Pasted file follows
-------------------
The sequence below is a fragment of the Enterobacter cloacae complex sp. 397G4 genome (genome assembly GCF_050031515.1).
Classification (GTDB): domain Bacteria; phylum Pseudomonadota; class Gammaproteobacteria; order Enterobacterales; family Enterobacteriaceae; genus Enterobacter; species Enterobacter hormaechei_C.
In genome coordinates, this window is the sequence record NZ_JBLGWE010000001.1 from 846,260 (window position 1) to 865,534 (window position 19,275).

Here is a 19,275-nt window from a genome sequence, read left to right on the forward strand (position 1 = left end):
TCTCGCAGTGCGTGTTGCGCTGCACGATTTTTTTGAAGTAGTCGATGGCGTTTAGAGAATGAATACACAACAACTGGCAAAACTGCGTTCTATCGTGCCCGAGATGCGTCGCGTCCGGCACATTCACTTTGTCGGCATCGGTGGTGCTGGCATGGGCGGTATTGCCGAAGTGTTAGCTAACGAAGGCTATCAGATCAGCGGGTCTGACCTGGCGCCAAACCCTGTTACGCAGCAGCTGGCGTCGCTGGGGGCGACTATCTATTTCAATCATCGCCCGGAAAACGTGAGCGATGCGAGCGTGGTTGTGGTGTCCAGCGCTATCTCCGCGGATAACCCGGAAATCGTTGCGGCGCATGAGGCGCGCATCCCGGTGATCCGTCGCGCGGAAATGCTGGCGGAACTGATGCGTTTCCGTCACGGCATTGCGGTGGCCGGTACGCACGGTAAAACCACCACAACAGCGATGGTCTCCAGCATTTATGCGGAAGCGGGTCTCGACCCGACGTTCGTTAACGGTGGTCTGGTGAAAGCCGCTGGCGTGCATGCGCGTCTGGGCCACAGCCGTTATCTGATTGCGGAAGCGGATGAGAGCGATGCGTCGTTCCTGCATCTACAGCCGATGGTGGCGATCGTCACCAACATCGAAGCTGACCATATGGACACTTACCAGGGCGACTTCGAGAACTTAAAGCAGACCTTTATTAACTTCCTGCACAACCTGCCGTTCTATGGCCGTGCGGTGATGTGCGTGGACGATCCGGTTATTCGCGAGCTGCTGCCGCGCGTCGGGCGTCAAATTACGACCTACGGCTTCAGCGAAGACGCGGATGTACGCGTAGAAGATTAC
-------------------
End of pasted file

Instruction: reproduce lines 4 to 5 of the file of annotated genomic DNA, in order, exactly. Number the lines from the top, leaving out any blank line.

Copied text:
Here is a 19,275-nt window from a genome sequence, read left to right on the forward strand (position 1 = left end):
TCTCGCAGTGCGTGTTGCGCTGCACGATTTTTTTGAAGTAGTCGATGGCGTTTAGAGAATGAATACACAACAACTGGCAAAACTGCGTTCTATCGTGCCCGAGATGCGTCGCGTCCGGCACATTCACTTTGTCGGCATCGGTGGTGCTGGCATGGGCGGTATTGCCGAAGTGTTAGCTAACGAAGGCTATCAGATCAGCGGGTCTGACCTGGCGCCAAACCCTGTTACGCAGCAGCTGGCGTCGCTGGGGGCGACTATCTATTTCAATCATCGCCCGGAAAACGTGAGCGATGCGAGCGTGGTTGTGGTGTCCAGCGCTATCTCCGCGGATAACCCGGAAATCGTTGCGGCGCATGAGGCGCGCATCCCGGTGATCCGTCGCGCGGAAATGCTGGCGGAACTGATGCGTTTCCGTCACGGCATTGCGGTGGCCGGTACGCACGGTAAAACCACCACAACAGCGATGGTCTCCAGCATTTATGCGGAAGCGGGTCTCGACCCGACGTTCGTTAACGGTGGTCTGGTGAAAGCCGCTGGCGTGCATGCGCGTCTGGGCCACAGCCGTTATCTGATTGCGGAAGCGGATGAGAGCGATGCGTCGTTCCTGCATCTACAGCCGATGGTGGCGATCGTCACCAACATCGAAGCTGACCATATGGACACTTACCAGGGCGACTTCGAGAACTTAAAGCAGACCTTTATTAACTTCCTGCACAACCTGCCGTTCTATGGCCGTGCGGTGATGTGCGTGGACGATCCGGTTATTCGCGAGCTGCTGCCGCGCGTCGGGCGTCAAATTACGACCTACGGCTTCAGCGAAGACGCGGATGTACGCGTAGAAGATTAC